Environmental group Sierra Club released Monday (Jan. 25) a report and research tool that grades U.S. utilities based on their plans to retire coal plants, stop building natural gas plants and invest in renewable energy projects. From this, one can determine each utility’s climate progress based on its carbon reduction goals and how that compares to what science demands, a news release shows.
The Sierra Club plans to update regularly the scores in the report, The Dirty Truth About Utility Climate Pledges, which grades the 50 largest utilities in the United States on whether coal plants will be closed by 2030, whether new natural gas plants are slated to replace coal plants and the commitment to build renewable energy and invest in efficiency. The report includes utilities Southwestern Electric Power Co. (SWEPCO), Arkansas Electric Cooperative Corp. and Entergy Arkansas.
“It’s encouraging to see our state’s largest utilities score better than most of their peers, but there’s always room for improvement,” said Glen Hooks, director for the Arkansas Chapter of Sierra Club. “SWEPCO could be among the top utilities in the country transitioning from fossil fuels to clean energy if it would reconsider the continued operation of the aging Flint Creek coal plant.”
In November, SWEPCO announced plans to retire the H.W. Pirkey Power Plant in Hallsville, Texas, in 2023 and cease coal operations at the Welsh Power Plant in Pittsburg, Texas, in 2028. Also, the utility planned to upgrade the Flint Creek Power Plant in Gentry. It’s expected to continue to operate with the installation of a dry bottom ash handling system and other facilities to comply with a U.S. Environmental Protection Agency (EPA) rule and the Effluent Limitation Guidelines requirements in 2023. The existing ash pond at the site will be closed, and the ash will be sold for reuse or moved to the plant’s regulated onsite landfill.
Along with the report, the Sierra Club launched an interactive website that allows users to look up the grade of each utility, its coal plant retirement schedule if one exists, its planned gas plant capacity and its investments into renewable energy. SWEPCO received a B for how well it is meeting its clean energy goals. Arkansas Electric Cooperative and Entergy Arkansas received a C. Entergy Mississippi received a B, while Entergy Louisiana and Entergy New Orleans received an F. Entergy Corp. is based in New Orleans and is the parent company of Entergy Arkansas.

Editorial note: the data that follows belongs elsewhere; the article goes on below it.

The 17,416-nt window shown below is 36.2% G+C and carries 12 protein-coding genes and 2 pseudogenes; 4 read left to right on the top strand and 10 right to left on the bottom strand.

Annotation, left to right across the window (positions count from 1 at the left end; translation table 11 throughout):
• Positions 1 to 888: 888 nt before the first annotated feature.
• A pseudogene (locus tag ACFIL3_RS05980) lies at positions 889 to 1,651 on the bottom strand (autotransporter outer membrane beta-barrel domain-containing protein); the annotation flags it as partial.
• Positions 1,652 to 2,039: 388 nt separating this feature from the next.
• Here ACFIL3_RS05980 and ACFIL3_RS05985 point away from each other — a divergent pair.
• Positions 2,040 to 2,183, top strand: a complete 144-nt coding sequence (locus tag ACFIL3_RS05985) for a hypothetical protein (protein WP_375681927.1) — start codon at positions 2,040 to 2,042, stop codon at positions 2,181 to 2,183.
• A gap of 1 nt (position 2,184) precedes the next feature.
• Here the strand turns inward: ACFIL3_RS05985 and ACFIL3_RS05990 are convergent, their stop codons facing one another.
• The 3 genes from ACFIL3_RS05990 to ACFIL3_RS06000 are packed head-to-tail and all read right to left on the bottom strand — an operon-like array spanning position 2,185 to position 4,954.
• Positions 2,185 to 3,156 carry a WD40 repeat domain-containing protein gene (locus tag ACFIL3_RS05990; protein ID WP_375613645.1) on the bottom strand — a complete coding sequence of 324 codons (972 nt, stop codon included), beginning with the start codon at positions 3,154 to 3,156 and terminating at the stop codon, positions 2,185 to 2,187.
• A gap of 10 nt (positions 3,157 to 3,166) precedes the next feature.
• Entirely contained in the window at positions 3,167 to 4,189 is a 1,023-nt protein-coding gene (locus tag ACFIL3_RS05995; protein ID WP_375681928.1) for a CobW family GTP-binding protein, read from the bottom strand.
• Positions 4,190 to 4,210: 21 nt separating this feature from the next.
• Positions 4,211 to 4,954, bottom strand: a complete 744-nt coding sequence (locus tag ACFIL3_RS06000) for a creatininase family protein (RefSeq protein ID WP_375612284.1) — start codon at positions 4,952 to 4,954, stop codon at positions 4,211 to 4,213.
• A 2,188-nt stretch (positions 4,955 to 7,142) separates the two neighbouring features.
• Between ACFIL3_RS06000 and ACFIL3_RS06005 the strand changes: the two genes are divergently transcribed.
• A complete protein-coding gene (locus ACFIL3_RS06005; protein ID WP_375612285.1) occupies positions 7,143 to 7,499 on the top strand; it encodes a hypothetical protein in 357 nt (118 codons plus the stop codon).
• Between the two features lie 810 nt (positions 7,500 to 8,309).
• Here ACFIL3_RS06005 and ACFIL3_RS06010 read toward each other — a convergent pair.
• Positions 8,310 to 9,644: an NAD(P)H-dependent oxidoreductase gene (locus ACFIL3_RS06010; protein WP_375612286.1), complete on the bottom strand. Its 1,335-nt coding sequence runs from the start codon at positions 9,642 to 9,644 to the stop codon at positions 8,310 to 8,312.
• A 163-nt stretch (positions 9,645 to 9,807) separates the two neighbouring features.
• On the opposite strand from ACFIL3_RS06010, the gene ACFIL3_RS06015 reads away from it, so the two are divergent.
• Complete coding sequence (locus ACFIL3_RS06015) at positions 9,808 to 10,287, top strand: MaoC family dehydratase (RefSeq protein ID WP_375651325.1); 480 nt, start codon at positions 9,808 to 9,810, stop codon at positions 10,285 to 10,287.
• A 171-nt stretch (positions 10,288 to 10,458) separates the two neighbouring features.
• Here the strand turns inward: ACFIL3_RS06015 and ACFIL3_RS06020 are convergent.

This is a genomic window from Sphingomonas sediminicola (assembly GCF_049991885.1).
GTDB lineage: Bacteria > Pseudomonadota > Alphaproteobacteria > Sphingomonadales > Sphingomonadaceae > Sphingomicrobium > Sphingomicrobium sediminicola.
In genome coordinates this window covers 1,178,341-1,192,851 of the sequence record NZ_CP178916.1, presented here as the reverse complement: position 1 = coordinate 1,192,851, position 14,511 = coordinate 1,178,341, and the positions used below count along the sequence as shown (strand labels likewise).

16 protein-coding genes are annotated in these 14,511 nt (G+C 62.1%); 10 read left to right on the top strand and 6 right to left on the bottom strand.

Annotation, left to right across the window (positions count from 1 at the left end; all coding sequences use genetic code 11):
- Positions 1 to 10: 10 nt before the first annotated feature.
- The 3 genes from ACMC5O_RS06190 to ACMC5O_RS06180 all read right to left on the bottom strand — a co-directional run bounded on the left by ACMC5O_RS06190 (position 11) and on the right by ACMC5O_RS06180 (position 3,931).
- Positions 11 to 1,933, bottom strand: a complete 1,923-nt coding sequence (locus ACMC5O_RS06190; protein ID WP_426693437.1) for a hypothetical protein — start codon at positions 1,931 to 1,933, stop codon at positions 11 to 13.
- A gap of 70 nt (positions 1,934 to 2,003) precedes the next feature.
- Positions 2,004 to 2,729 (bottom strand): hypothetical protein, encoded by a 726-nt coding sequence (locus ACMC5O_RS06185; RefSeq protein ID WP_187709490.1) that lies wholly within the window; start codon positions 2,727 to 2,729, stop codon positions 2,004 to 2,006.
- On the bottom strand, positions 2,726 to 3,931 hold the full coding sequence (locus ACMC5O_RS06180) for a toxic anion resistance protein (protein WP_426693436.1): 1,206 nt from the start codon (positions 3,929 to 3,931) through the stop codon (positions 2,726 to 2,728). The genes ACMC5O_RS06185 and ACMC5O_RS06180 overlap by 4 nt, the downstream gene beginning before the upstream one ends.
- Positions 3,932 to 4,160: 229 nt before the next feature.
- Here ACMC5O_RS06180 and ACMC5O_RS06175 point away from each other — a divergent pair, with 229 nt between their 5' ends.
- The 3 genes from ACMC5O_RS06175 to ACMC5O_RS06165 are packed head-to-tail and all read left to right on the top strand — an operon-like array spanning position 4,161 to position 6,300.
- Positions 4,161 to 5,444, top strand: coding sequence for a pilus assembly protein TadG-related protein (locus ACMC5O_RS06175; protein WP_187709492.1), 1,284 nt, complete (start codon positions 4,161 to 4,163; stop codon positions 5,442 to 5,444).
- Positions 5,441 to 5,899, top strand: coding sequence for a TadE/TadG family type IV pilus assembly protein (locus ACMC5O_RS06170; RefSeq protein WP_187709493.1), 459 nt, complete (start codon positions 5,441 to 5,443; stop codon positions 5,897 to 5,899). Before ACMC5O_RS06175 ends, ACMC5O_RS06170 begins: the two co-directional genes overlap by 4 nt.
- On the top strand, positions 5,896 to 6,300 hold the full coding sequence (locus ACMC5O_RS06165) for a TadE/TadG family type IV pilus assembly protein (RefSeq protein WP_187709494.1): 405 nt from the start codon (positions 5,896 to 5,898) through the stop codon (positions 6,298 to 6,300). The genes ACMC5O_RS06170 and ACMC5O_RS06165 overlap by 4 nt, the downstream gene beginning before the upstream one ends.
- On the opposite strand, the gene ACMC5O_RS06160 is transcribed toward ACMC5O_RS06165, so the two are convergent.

Edward Smith, associate press secretary for the Sierra Club, said if SWEPCO were to retire the Flint Creek plant the utility would be closer to the top of the list. However, he noted the utility is closer to the top than the bottom.
The website also includes a national map showing utility service areas and a digital dashboard for tracking each utility’s progress over the next decade.
“Arkansans are reaping the vast benefits that come with renewable energy investments now, like new jobs, lower bills, and cleaner air and water,” Hooks said. “Clean energy is our present and our future, and this tool will help customers and investors ensure this trend continues.”
The 50 utilities included in the report account for 68% of the remaining coal generating capacity in the United States, according to the Sierra Club. These companies have committed to retire 25% of their coal generating capacity by 2030, the report shows. These companies plan to build 36 gigawatts of natural gas plants through 2030. This accounts for more than 40% of the total planned natural gas plants across the United States over this period. These companies also plan to add 250 million megawatt-hours of wind and solar energy to the grid between 2020 and 2030. This comprises 19% of their existing coal and gas generating capacity.
The information sources for the report and website include the utilities’ long-term energy plan, or Integrated Resource Plan; the Energy Information Administration; S&P Global Market Intelligence; and major announcements from the 50 utilities that generate the most electricity from coal and natural gas. The 50 companies with the lowest grades include investor-owned utilities, power authorities such as the Tennessee Valley Authority, generation and transmission co-ops and large municipal utilities, the release shows. Overall, the report examines 79 companies owned by 50 parent companies.
Link here to access the report and interactive website.